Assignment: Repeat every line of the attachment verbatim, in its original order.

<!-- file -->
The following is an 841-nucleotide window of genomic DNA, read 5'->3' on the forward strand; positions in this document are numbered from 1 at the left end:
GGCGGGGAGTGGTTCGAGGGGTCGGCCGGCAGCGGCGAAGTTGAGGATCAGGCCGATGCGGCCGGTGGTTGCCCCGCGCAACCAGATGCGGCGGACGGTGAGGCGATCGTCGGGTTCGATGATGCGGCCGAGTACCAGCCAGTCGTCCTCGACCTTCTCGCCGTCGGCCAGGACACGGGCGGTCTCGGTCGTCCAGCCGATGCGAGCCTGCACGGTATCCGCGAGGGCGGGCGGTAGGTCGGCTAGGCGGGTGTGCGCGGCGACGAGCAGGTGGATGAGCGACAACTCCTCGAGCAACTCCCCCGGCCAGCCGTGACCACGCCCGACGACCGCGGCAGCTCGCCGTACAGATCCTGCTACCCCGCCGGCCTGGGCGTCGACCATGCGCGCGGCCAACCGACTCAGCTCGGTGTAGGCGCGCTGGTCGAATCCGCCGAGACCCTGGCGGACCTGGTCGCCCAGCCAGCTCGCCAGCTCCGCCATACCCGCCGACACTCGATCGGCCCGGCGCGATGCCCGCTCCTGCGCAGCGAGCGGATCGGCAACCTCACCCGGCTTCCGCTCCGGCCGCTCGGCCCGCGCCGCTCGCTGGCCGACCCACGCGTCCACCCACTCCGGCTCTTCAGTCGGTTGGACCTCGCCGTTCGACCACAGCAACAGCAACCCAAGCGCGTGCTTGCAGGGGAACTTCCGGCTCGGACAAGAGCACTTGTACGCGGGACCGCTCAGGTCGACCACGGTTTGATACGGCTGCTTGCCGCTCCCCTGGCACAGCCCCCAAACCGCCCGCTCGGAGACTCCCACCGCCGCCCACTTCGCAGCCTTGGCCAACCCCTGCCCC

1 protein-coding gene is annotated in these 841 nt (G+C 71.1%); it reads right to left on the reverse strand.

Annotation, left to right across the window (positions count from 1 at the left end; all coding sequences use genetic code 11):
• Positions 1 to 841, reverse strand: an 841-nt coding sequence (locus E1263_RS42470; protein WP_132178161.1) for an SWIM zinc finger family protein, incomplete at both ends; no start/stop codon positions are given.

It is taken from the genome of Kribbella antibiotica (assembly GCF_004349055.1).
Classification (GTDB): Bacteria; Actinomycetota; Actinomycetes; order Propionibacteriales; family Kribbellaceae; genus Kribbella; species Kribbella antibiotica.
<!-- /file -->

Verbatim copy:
The following is an 841-nucleotide window of genomic DNA, read 5'->3' on the forward strand; positions in this document are numbered from 1 at the left end:
GGCGGGGAGTGGTTCGAGGGGTCGGCCGGCAGCGGCGAAGTTGAGGATCAGGCCGATGCGGCCGGTGGTTGCCCCGCGCAACCAGATGCGGCGGACGGTGAGGCGATCGTCGGGTTCGATGATGCGGCCGAGTACCAGCCAGTCGTCCTCGACCTTCTCGCCGTCGGCCAGGACACGGGCGGTCTCGGTCGTCCAGCCGATGCGAGCCTGCACGGTATCCGCGAGGGCGGGCGGTAGGTCGGCTAGGCGGGTGTGCGCGGCGACGAGCAGGTGGATGAGCGACAACTCCTCGAGCAACTCCCCCGGCCAGCCGTGACCACGCCCGACGACCGCGGCAGCTCGCCGTACAGATCCTGCTACCCCGCCGGCCTGGGCGTCGACCATGCGCGCGGCCAACCGACTCAGCTCGGTGTAGGCGCGCTGGTCGAATCCGCCGAGACCCTGGCGGACCTGGTCGCCCAGCCAGCTCGCCAGCTCCGCCATACCCGCCGACACTCGATCGGCCCGGCGCGATGCCCGCTCCTGCGCAGCGAGCGGATCGGCAACCTCACCCGGCTTCCGCTCCGGCCGCTCGGCCCGCGCCGCTCGCTGGCCGACCCACGCGTCCACCCACTCCGGCTCTTCAGTCGGTTGGACCTCGCCGTTCGACCACAGCAACAGCAACCCAAGCGCGTGCTTGCAGGGGAACTTCCGGCTCGGACAAGAGCACTTGTACGCGGGACCGCTCAGGTCGACCACGGTTTGATACGGCTGCTTGCCGCTCCCCTGGCACAGCCCCCAAACCGCCCGCTCGGAGACTCCCACCGCCGCCCACTTCGCAGCCTTGGCCAACCCCTGCCCC

1 protein-coding gene is annotated in these 841 nt (G+C 71.1%); it reads right to left on the reverse strand.

Annotation, left to right across the window (positions count from 1 at the left end; all coding sequences use genetic code 11):
• Positions 1 to 841, reverse strand: an 841-nt coding sequence (locus E1263_RS42470; protein WP_132178161.1) for an SWIM zinc finger family protein, incomplete at both ends; no start/stop codon positions are given.

It is taken from the genome of Kribbella antibiotica (assembly GCF_004349055.1).
Classification (GTDB): Bacteria; Actinomycetota; Actinomycetes; order Propionibacteriales; family Kribbellaceae; genus Kribbella; species Kribbella antibiotica.